The Mohawk was developed by Grumman
Aircraft as a photo observation and electronic reconnaissance airplane for the US Marines
and the US Army. Due to budgetary constraints, the Marines bowed out early in the
development cycle. The first Mohawk (YAO-1) prototype flew on April 14, 1959, and entered
production in October 1959. It served the US Army standing watch in Europe, Korea, the
Vietnam War, Central and South America, Alaska, and during Desert Shield/Desert Storm in
the Middle East. The US Army retired it from service in September 1996. A total of 380
original OV-1 Mohawks were produced. All types were built between 1957 and 1969.
Four basic models of the OV-1 were produced, not counting the prototype or
OV-1A This model was used for photo
observation and reconnaissance and employed a forward-looking panoramic camera; 64 were
OV-1B This model was used to conduct
electronic reconnaissance with a SLAR (side looking airborne radar) pod mounted under the
fuselage; 101 were built.
OV-1C This model provided electronic
reconnaissance by using an IR (infrared) imaging system; 133 were built.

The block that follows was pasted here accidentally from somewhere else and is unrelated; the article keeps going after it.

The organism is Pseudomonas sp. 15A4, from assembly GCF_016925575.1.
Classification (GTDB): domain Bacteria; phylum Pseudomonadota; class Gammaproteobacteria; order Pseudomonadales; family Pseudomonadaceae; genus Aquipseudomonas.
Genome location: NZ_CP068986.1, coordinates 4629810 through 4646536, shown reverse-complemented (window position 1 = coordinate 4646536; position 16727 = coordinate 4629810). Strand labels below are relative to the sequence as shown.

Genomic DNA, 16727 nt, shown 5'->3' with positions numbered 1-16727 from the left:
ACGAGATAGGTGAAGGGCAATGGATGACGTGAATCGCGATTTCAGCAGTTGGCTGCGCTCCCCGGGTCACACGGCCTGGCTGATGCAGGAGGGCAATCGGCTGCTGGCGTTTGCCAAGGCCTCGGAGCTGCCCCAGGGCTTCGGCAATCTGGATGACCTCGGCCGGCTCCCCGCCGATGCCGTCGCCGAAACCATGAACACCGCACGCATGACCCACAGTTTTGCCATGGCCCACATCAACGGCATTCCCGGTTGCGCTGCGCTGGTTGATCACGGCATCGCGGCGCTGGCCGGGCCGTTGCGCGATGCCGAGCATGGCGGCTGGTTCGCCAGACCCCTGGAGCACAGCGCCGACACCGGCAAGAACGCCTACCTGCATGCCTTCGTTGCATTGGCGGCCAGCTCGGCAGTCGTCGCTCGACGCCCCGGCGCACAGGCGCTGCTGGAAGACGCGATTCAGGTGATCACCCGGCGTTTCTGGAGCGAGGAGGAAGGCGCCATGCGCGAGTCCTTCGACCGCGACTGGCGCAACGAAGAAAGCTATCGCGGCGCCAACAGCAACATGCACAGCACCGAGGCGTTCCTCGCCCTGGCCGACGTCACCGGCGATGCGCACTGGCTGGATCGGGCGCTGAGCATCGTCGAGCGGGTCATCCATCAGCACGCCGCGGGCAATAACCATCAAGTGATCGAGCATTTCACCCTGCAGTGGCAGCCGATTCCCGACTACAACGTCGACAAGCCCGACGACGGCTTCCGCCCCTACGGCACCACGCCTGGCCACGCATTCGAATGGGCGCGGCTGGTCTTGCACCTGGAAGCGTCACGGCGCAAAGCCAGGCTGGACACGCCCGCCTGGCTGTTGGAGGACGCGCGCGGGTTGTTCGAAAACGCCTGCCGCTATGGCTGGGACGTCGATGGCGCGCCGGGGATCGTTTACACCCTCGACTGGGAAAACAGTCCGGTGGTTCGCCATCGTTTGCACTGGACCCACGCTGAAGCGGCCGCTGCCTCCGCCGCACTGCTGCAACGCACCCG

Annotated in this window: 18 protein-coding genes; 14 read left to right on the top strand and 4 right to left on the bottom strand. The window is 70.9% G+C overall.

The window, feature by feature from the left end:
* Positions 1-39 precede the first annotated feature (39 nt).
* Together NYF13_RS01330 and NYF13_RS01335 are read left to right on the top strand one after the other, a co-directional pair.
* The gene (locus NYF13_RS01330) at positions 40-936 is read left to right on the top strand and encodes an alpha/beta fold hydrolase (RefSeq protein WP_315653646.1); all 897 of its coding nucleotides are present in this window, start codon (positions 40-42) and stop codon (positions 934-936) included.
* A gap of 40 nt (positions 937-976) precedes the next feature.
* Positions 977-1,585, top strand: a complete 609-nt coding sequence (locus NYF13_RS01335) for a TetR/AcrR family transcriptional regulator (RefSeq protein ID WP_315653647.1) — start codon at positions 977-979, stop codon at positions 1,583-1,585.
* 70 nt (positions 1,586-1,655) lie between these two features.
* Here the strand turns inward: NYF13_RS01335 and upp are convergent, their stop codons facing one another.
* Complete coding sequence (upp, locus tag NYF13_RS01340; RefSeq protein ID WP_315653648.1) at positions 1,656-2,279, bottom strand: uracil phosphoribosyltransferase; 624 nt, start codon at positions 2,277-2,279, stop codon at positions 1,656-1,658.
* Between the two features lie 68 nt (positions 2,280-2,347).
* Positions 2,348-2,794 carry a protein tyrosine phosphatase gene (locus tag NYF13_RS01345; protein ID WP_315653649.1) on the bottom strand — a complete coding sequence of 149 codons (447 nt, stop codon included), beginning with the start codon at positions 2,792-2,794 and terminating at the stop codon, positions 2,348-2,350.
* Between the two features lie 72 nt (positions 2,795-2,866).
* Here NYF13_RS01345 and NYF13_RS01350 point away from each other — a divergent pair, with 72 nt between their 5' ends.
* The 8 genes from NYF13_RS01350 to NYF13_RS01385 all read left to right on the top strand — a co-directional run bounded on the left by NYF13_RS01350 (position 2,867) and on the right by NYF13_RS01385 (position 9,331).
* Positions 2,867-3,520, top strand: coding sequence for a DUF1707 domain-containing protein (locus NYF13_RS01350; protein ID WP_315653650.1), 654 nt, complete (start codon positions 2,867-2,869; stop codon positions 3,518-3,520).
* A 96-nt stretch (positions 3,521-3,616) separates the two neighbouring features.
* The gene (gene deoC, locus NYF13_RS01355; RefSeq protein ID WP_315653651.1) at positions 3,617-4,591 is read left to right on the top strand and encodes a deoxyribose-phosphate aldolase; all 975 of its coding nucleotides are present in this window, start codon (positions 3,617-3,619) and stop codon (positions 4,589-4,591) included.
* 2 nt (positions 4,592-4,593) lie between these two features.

OV-1D This model provided photo observation and
gathered electronic intelligence with SLAR and IR; 37 examples were built.
Following are variations or conversions of the original production models:
JOV-1A This model featured XM-14 .50 calibre gun pods and 7- or
19-round 2.75 inch rocket pods; 27 of these were adapted from OV-1As.
JOV-1C These gunships were the same as the JOV-1A but began as an
adapted short wing OV-1C with the IR gear removed.
OV-1 "Super C" These had an "A" fuselage,
"B" wings, T53-L15A engines, nose and belly cameras, and IR gear. All
"Super Cs" except the American Wings Air Museum's S/N 68-15936 which is pictured
in flight on the front page and those lost in accidents or in Vietnam were later converted
to "D" models.
OV-1 SEAMORE There were only a few
Hawks converted in the SEAMORE project.
ELINT (ELectronic INTelligence) version of
the OV-1D had all cameras, SLAR and IR gear removed and newer electronic surveillance
equipment installed. OV-1Bs were later converted to "D" models and RV-1Ds.
OV-1E This model was an OV-1D with a
"glass" cockpit. It was to be the next generation of Hawk with GPS (global
positioning system) integrated flight system, 704 engines at 1800 SHP (shaft horsepower),
new SLAR package, updated avionics, storm scope, with a corresponding gross weight
increase. Two or three prototypes were flown. (Sperry Honeywell donated an OV-1E cockpit
to the American Wings Air Museum.)
There were several one-of-a-kind Mohawks used in special applications by numerous
agencies.... included the following:
US Customs, US
Geological Survey, US Navy Test Pilot School, NASA, US Army EPG, Israel Air Force, and
Grumman Promotional #1092.